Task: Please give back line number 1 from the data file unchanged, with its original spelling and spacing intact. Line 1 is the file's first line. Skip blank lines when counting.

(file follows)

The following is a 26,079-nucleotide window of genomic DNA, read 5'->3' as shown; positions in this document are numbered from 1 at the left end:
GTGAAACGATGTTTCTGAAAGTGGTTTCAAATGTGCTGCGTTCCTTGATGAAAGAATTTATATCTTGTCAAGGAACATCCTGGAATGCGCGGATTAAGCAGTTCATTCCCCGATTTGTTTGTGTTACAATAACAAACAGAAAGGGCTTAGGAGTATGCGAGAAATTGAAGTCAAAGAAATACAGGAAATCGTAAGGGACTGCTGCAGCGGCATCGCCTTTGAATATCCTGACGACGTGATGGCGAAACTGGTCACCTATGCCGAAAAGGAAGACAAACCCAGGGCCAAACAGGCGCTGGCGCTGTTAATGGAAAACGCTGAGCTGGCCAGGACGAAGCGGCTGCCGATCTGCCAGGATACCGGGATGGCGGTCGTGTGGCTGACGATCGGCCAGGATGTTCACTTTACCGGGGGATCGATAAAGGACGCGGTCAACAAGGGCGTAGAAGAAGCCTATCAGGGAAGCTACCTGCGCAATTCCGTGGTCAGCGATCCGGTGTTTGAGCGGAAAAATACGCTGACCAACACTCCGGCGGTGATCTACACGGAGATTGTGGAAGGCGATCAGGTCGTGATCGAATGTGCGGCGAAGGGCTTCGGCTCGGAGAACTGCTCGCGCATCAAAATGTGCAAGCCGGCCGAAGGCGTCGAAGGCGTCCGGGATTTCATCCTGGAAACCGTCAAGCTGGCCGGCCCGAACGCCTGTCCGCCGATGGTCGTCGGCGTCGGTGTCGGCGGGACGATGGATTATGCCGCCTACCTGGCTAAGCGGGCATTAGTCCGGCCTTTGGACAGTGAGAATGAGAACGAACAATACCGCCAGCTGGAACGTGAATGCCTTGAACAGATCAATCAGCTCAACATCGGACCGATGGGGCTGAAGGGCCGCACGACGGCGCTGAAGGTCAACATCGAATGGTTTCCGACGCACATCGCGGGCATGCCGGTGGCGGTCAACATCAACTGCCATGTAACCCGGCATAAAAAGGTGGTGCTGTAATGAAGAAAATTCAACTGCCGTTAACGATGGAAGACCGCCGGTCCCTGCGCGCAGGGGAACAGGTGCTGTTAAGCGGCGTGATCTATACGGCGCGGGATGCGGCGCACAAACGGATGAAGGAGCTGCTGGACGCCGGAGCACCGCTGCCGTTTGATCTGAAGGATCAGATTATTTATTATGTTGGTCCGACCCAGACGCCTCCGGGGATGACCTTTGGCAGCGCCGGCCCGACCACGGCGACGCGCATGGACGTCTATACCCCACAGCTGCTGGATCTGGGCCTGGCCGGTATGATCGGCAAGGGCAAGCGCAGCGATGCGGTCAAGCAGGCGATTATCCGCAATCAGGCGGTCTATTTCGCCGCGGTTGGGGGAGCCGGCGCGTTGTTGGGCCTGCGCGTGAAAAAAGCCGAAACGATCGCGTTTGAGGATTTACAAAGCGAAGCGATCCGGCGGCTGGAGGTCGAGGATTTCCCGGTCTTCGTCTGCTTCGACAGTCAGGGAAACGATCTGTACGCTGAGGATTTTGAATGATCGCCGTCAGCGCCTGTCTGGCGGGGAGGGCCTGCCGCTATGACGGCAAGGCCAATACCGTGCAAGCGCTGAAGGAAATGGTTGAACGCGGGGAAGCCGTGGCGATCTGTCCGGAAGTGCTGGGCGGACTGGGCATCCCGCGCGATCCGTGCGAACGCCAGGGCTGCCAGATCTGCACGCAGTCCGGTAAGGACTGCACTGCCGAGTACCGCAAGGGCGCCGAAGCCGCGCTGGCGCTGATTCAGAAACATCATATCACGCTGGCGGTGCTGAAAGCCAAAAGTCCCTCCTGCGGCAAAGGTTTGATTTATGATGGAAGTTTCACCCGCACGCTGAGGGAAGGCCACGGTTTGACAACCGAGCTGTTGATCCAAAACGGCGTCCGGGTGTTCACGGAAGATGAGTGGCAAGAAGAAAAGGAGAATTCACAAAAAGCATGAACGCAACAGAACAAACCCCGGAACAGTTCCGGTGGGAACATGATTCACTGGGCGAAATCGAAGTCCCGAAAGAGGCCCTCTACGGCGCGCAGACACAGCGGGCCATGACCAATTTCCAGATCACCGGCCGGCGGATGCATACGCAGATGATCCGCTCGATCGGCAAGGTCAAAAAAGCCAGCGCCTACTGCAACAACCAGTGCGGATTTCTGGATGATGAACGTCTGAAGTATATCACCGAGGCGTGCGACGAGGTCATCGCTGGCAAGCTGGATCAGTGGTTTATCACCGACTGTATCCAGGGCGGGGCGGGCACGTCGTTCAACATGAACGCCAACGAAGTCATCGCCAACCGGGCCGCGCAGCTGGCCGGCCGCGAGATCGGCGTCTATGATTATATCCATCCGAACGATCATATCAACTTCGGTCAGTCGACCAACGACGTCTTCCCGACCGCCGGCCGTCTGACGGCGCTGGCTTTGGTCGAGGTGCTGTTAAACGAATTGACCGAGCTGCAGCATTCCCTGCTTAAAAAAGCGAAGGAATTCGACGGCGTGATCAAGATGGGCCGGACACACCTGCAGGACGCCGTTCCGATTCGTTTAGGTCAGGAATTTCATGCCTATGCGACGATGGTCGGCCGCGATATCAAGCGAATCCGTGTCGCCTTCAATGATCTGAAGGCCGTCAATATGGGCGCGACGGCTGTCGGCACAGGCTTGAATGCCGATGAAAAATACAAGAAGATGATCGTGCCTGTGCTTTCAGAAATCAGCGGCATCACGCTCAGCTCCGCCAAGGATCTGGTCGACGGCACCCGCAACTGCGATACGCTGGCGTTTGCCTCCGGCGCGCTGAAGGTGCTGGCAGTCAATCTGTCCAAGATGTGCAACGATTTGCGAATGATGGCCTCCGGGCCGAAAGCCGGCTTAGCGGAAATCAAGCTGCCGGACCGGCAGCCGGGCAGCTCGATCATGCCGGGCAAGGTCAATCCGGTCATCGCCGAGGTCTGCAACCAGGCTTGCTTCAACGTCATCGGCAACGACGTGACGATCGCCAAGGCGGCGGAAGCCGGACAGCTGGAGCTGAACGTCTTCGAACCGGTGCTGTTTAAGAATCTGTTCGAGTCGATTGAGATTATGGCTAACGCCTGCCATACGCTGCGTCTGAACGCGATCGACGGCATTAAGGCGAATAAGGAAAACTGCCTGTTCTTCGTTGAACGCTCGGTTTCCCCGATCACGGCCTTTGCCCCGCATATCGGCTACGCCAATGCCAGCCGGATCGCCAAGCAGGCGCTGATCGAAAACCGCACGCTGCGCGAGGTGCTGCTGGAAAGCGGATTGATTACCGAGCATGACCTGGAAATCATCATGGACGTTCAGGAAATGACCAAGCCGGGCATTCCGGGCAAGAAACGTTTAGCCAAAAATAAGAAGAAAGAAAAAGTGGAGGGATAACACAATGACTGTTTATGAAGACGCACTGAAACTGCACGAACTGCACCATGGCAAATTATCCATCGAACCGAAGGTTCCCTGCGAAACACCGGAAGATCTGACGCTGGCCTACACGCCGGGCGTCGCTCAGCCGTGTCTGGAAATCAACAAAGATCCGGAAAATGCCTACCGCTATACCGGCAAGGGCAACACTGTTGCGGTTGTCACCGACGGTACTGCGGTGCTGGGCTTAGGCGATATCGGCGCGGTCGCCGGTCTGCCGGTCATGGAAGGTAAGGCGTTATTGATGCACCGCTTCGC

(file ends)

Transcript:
The following is a 26,079-nucleotide window of genomic DNA, read 5'->3' as shown; positions in this document are numbered from 1 at the left end: